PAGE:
However, if you are buying other offers that are producing RRs, then you can purchase them in the same transaction. For example, if you want to purchase toothpaste and a can of soup that have separate RR offers, then you can buy one toothpaste and one soup in the same transaction and have two RRs printed, one for each.
Rule #2: Do Not Use RR to Pay for the Same Item That Produced the RR
If you use the RR to pay for the same item that produced that RR, no new RR will be printed. For example, if you buy a toothpaste that is producing a RR in the first transaction, then you can’t use it to pay for another identical toothpaste in the next transaction because the RR for the second transaction won’t print.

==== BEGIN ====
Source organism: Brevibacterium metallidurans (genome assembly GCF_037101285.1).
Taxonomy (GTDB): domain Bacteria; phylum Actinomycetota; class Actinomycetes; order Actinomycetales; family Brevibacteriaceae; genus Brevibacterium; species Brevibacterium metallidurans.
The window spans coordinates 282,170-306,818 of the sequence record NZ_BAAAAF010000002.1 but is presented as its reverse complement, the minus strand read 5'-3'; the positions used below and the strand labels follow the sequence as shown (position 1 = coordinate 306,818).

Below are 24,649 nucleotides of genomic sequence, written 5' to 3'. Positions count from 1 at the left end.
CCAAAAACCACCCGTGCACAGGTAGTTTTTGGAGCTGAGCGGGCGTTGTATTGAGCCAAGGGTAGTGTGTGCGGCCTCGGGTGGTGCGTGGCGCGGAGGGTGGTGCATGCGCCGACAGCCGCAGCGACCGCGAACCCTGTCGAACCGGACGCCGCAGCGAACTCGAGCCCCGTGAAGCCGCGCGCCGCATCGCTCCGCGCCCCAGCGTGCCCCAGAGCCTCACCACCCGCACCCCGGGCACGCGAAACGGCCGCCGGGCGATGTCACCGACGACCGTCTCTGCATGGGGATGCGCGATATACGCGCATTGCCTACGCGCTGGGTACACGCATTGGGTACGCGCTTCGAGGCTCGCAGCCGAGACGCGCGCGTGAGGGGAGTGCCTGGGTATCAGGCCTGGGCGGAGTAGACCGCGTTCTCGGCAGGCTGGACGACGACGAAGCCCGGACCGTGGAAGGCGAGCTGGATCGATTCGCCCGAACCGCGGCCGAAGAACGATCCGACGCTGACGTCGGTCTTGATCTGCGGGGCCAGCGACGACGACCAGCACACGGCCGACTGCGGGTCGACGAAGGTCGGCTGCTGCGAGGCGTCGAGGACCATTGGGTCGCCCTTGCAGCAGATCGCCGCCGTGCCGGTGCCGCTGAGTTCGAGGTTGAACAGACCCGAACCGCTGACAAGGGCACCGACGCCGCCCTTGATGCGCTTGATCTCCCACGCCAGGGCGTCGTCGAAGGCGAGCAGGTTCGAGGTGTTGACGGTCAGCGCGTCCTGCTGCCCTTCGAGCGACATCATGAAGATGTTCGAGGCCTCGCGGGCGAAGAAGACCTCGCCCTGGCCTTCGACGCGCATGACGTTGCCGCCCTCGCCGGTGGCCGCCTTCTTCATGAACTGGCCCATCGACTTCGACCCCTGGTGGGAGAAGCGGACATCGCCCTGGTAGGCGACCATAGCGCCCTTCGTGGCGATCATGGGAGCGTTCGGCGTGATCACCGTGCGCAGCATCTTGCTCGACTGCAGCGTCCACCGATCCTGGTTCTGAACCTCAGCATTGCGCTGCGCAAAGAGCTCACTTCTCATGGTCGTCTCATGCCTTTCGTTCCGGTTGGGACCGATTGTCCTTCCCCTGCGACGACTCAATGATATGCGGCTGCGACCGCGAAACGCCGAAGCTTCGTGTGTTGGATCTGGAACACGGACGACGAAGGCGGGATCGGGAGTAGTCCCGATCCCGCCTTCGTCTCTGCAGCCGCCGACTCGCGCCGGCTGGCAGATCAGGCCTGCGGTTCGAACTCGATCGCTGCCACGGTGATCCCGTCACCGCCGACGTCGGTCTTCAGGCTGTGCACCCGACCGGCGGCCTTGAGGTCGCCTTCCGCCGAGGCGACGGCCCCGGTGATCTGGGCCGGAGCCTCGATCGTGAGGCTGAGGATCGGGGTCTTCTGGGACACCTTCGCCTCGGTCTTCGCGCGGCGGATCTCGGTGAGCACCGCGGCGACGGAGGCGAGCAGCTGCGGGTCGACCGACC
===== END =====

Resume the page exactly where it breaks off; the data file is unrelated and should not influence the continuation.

The Solution: You spend the RR on other items besides the item that earned the RR on. You can use it on other RR promotions, on promotions producing points, and on clearances. For example, if a can of soup is $1.00 and is printing $1.00 RR and toothpaste is $1.00 and printing $1.00 RR, then you can buy the toothpaste in transaction one and earn a $1.00 RR. Once you receive the $1.00 RR from transaction one, then you can pay for soup in the next transaction and still get the $1 RR from the can of soup.